sexta-feira, 17 de março de 2017

Hyperbolic Hyparxis

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Hyperbolic Polyhedra - Triangle
two-sided sculpture dimensions - 123x100x46cm
digital print on photographic paper, plexiglass


April 6th to June 6th, 2017

The Faculty of Science of the University of Lisbon is pleased to present HYPERBOLIC HYPARXIS an exhibition by the artist Margarida Sardinha.

PRESS RELEASE
Margarida Sardinha
babelamber@margaridasardinha.com
+351 918 631 894
Digital catalogue

“Henceforth, space by itself, and time by itself are doomed to fade away into mere shadows, and only a kind of union between the two will preserve an independent reality.” – Hermann Minkowski

Hyperbolic Hyparxis is an exhibition comprising 60 new works by the artist Margarida Sardinha for the Faculty of Sciences of the University of Lisbon. The monochromatic site-specific exhibition consists of Hyperbolic Hyparxis (an experimental film), Hyperbolic Curves (a 10ft diameter floating sphere filled with helium), Hyperbolic Polyhedra (4 large scale sculptures), Shadow Symbols and Points, Lines and Distances (respectively 36 and 20 works containing a digital background photograph and a three-dimensional polyhedron overlaying it). The five sets of works complement each other in a liminocentric way, thus, they repeat each other akin to recursive definitions in hyperbolic spaces. Its general concept relates to the following scientific, mathematical and geometrical notions:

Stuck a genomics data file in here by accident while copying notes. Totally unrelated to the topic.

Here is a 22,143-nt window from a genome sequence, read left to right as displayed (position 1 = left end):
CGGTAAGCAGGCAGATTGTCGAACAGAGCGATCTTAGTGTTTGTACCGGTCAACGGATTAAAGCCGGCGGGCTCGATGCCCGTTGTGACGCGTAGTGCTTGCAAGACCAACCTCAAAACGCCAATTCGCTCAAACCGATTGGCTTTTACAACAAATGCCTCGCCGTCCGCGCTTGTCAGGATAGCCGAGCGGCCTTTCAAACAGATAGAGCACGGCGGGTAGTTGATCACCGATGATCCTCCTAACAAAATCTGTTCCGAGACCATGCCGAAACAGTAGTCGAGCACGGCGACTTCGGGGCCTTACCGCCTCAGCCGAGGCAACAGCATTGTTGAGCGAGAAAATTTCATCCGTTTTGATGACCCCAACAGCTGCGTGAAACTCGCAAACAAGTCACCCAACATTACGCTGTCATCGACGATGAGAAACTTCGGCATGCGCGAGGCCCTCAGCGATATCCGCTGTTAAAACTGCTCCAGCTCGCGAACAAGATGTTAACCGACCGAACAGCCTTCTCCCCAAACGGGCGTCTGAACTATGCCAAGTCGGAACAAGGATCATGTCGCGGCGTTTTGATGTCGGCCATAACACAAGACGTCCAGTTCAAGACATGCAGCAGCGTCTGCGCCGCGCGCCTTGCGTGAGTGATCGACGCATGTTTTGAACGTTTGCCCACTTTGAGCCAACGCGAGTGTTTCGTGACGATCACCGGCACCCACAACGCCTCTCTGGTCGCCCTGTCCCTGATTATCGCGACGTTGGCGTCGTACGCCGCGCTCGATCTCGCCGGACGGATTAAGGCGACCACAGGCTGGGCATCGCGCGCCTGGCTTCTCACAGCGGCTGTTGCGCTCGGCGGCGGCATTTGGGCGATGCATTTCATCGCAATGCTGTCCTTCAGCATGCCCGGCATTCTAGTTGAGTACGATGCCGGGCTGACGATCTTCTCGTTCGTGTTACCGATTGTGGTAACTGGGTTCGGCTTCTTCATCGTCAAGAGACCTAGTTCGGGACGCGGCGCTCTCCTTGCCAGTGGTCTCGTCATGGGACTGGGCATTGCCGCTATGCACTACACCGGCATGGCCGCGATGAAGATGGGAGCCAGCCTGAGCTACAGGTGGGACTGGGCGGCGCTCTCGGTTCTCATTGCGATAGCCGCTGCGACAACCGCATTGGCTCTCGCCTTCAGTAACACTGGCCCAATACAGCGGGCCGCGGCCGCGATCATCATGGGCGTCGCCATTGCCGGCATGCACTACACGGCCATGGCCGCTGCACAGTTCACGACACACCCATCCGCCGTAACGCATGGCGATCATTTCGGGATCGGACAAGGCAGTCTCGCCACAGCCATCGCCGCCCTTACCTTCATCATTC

Interconnected with the supersymmetric model of Calabi-Yau manifolds, Hyperbolic Hyparxis, conveys the symbolism of geometric sacred structures as shadows of liminocentric or fractal images contemporarily developed through multiverses. It does so by using elements of hyperbolic geometry, which was developed independently by Lobachevsky and Bolyai and it models spaces analogous to Euclidean space, but such that the Euclid’s parallel postulate is no longer assumed to hold as true. Instead, the parallel postulate is replaced by the following statement (in two dimensions):

Given any line L and point P, not on L, there are at least two distinct lines passing through P, which do not intersect L.

This postulate allows, in fact, for an infinite number of such lines to intersect P. However, this axiom still does not characterise the hyperbolic plane uniquely up to isometries; there is an extra variable, the curvature K<0, which must be specified. However, it does characterise this geometry up to homotheties, meaning up to bijections, which only change the notion of distance by an overall factor. By choosing an appropriate length-scale, one can thus suppose, without loss of generality, that K=-1. There are several important models of hyperbolic space: the Klein model, the hyperboloid model, and the Poincaré model. The existence of model spaces implies that the parallel postulate is logically independent of the other axioms of Euclidean geometry. On the other hand, all these models can be related by a transformation, which preserves all the geometrical properties of the space: they are isometric.